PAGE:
Rome

Appeal ruling postponed on Knox murder acquittal

Decision expected Tuesday

Appeal ruling postponed on Knox murder acquittal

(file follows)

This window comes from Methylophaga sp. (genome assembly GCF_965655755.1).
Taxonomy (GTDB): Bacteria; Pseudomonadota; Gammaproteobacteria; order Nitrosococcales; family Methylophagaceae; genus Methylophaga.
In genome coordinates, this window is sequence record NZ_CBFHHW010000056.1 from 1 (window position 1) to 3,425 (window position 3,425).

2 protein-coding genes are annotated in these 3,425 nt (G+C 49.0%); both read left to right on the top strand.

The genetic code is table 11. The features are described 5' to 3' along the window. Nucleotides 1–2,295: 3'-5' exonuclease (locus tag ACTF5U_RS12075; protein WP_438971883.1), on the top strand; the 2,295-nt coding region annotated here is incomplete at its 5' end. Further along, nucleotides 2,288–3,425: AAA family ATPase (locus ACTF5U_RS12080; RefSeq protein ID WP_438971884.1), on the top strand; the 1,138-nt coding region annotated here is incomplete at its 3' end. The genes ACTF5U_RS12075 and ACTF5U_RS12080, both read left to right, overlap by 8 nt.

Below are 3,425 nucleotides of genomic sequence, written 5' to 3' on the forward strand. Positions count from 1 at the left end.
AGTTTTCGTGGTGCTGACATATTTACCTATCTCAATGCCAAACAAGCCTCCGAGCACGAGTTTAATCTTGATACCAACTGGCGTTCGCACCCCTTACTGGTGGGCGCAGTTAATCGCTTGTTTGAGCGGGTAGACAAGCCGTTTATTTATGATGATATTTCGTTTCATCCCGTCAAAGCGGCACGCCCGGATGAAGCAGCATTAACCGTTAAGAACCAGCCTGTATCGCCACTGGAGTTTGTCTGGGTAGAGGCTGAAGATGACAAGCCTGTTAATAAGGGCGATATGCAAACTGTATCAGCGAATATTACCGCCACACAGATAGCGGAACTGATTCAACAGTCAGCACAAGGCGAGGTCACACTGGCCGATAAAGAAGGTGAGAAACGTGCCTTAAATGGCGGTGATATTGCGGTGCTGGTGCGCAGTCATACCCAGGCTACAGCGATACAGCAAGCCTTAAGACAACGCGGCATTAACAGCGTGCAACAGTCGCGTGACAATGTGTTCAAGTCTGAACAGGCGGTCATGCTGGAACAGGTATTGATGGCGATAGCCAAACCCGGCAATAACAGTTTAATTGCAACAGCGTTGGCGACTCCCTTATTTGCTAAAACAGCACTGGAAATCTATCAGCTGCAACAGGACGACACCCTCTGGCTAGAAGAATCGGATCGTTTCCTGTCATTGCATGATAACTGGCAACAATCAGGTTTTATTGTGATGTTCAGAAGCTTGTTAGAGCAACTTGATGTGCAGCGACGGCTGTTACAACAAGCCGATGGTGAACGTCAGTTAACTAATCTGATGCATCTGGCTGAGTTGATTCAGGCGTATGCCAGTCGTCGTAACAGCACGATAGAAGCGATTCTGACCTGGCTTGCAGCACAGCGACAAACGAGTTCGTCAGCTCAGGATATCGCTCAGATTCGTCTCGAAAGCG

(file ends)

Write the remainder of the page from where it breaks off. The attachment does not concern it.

Rome, March 25 - Italy's highest Court of Cassation on Monday postponed until Tuesday its ruling to either uphold or overturn the acquittal of Amanda Knox and Raffaele Sollecito for the 2007 murder of Meredith Kercher in Perugia. A decision was expected to be announced at 10:00 Italian time. Knox, now 25, and Sollecito, now 29, both students along with Kercher, were convicted of her murder in 2009 and served two years in prison before their convictions were overturned in 2011. Neither Knox, who has returned to her family in Seattle, nor Sollecito, who lives in the northern Italian city of Verona, were expected in court Monday as the top judges weighed whether to accept the appeals court prosecutors' demand for a new trial. Riello complained of "a fair amount of snobbery" in the original trial, as well as a disorganization of evidence. The judgement of Perugia's appeals court was "a rare concentration of violations of the law and of a lack of logic and I think (the acquittal decision) must be undone," Riello concluded. Rudy Guede, now 26, a native of the African nation of Ivory Coast, was convicted separately and sentenced to 16 years in jail for killing Kercher, who was 21. Guede opted for a fast-track trial separately from Knox and Sollecito and was given a 30-year sentence, later cut to 16 years on appeal, a sentence confirmed by Italy's court of last instance, the Cassation Court. In the final verdict against Guede, whose DNA was detected all over the murder house, he was found to have committed the crime "with others", identified at the time as Knox and Sollecito, during an alleged sex game that got out of hand. Kercher's family issued a statement following the initial acquittal ruling reiterating their confidence in Italian justice but asking "who are the other people responsible" for the death of Kercher, 20 when she was found stabbed to death on the night of November 1-2 2007. "Our family is not interested in seeing Amanda or Raffaele in jail, or anyone else who has shown they aren't guilty," Meredith's sister Stephanie told reporters. "But there's still the question mark over who else (committed the murder) as well as Rudy. "It's not a time for forgiveness," she added, while her mother Arline said: "I'm not interested in Amanda having her show. Either way, my daughter's not coming home". Meredith's father John told the Daily Mirror that the acquittal had been "grotesque". "We're all in shock. We would have understood a reduction (in the sentence) but not freeing them". The Kerchers said they could "not understand" how a 1,000-page case built up at the original trial had been overturned, despite a key DNA report that found earlier evidence unreliable. In a detailed explanation of why it acquitted Knox and Sollecito, the Perugia appeals court said the evidence against the pair "does not allow us to come to the conclusion that guilt has been in any way proven". They noted that the evidence was largely circumstantial and prosecutors had been unable to prove motive. The judges said they could not say how the murder took place, whether "one or more" people killed Kercher, or whether other leads had been "neglected".

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